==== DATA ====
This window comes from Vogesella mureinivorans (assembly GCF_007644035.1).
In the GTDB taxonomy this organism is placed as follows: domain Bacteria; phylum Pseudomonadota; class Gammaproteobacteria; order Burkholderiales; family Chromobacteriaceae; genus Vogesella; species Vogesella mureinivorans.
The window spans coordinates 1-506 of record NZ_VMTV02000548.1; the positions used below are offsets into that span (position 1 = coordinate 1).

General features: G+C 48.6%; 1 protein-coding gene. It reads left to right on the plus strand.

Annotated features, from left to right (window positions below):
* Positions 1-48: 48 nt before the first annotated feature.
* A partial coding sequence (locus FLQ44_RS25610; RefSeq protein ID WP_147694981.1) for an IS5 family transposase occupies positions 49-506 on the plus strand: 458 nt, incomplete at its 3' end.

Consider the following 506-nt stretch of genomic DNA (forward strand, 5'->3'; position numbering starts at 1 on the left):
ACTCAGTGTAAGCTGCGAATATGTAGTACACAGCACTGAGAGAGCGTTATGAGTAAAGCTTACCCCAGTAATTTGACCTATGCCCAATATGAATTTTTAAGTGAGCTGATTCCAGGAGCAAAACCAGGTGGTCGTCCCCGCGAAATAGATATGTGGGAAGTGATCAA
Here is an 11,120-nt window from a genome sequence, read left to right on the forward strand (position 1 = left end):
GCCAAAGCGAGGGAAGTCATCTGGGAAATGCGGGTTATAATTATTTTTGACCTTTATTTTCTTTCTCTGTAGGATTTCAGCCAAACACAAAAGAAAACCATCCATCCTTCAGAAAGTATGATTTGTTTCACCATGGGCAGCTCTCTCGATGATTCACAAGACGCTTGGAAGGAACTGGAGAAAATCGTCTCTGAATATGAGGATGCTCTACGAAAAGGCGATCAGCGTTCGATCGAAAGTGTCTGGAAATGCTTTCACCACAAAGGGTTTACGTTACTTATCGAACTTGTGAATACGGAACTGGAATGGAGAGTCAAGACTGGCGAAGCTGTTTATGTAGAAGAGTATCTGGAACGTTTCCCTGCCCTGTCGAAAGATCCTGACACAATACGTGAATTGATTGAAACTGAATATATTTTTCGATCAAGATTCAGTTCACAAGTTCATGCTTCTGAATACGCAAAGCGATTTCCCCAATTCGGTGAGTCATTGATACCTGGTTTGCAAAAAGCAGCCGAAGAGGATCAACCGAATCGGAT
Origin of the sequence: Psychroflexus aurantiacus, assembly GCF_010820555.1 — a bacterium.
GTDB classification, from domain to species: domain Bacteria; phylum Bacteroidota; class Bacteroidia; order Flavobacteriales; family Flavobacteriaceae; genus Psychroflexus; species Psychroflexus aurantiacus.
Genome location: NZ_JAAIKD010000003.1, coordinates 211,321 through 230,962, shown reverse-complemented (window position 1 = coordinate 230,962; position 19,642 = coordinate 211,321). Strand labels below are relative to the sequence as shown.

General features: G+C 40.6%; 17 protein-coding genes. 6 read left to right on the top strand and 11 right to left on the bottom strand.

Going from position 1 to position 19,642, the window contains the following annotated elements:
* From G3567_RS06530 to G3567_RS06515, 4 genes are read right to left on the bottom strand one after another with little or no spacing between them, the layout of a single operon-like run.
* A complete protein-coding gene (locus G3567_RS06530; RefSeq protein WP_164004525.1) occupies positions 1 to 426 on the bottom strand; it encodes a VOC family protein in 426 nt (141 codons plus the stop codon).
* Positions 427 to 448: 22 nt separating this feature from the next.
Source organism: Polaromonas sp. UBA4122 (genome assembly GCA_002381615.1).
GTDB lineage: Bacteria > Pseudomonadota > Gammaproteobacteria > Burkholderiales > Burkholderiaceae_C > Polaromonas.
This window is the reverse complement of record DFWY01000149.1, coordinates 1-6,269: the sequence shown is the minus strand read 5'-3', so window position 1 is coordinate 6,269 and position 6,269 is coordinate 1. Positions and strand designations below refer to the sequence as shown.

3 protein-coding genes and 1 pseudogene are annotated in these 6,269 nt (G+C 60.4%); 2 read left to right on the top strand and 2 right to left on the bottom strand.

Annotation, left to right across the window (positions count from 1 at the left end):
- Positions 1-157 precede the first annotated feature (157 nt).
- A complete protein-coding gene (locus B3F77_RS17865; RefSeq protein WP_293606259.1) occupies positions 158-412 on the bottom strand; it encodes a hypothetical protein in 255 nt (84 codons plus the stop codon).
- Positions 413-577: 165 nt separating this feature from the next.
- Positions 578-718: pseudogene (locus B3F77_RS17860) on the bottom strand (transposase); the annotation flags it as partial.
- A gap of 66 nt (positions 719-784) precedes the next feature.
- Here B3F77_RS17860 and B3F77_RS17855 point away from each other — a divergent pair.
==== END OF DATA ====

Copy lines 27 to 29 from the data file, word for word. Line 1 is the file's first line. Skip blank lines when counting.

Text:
- Positions 413-577: 165 nt separating this feature from the next.
- Positions 578-718: pseudogene (locus B3F77_RS17860) on the bottom strand (transposase); the annotation flags it as partial.
- A gap of 66 nt (positions 719-784) precedes the next feature.